She uses the example of family trees, where maiden names are erased, and sometimes lineages only depict the males of the family, leaving out the mothers, wives, sisters, daughters.
She also writes about the war in Argentina in the 1970s and 80s, where countless people were “disappeared”, and how the mothers of the disappeared were the ones who gathered in public to protest.
is the origin of the term, something I only learned seeing the word in circulation – when it first became a thing there were lots of little articles about it everywhere, and examples of when women had been mansplained to were shared across social media. I’d heard of Rebecca Solnit a bit, so finding out more about her work certainly appealed.
So, once I knew where the word came from, I was curious to know more.
With this essay she is writing about a cultural occurrence, but also about a personal experience.
The first instance of explaining occurs at a party, with people she knows, and some she doesn’t, and it’s a wonderful example of a personal, female experience that can be translated into the wider context of our current culture and society.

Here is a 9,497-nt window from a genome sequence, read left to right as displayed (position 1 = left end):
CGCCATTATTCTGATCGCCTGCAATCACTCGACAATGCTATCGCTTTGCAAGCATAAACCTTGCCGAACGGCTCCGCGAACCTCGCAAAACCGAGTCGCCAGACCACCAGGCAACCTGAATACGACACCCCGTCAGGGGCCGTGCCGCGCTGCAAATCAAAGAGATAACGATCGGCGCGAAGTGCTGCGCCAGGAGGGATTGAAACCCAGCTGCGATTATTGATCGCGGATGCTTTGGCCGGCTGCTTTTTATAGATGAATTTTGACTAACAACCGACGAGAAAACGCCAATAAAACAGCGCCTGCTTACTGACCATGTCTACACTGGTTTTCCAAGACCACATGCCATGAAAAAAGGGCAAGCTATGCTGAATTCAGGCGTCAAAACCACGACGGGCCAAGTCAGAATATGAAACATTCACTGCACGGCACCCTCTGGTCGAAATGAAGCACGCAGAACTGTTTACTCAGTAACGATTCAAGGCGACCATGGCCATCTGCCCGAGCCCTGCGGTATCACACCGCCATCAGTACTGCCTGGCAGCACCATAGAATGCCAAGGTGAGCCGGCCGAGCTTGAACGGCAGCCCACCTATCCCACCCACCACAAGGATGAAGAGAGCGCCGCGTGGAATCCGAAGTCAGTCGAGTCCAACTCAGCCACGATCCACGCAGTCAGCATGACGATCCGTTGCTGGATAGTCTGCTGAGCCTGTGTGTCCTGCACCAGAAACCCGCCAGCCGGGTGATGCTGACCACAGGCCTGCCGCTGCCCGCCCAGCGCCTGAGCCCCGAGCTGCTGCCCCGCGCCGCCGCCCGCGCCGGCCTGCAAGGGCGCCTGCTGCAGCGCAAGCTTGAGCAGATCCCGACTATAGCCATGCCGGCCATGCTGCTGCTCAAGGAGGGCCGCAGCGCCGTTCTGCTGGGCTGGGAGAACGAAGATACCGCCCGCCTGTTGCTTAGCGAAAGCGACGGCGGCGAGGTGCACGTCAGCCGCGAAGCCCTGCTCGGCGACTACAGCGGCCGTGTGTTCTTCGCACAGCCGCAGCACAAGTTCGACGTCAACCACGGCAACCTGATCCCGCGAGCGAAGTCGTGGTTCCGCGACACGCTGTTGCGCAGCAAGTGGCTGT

The wind is blowing it against her, showing some of the shape of her body, but all we see are her hands at the top, trying to peg it down, and her feet below, jarring in their pointy high heeled shoes.
This painting and others by Fernandez are printed at the start of each chapter to illustrate some point in the following essay. Solnit discusses how easy it is for women to be obscured, hidden from view, made to disappear.
Though the book is under 200 pages, there are six ‘Other Essays’ in this volume.
They all centre around gender, feminism, equal rights, freedom. It starts with an analysis of an untitled painting by the artist Ana Teresa Fernandez, in which a woman is obscured by the sheet which she is pegging to a washing line.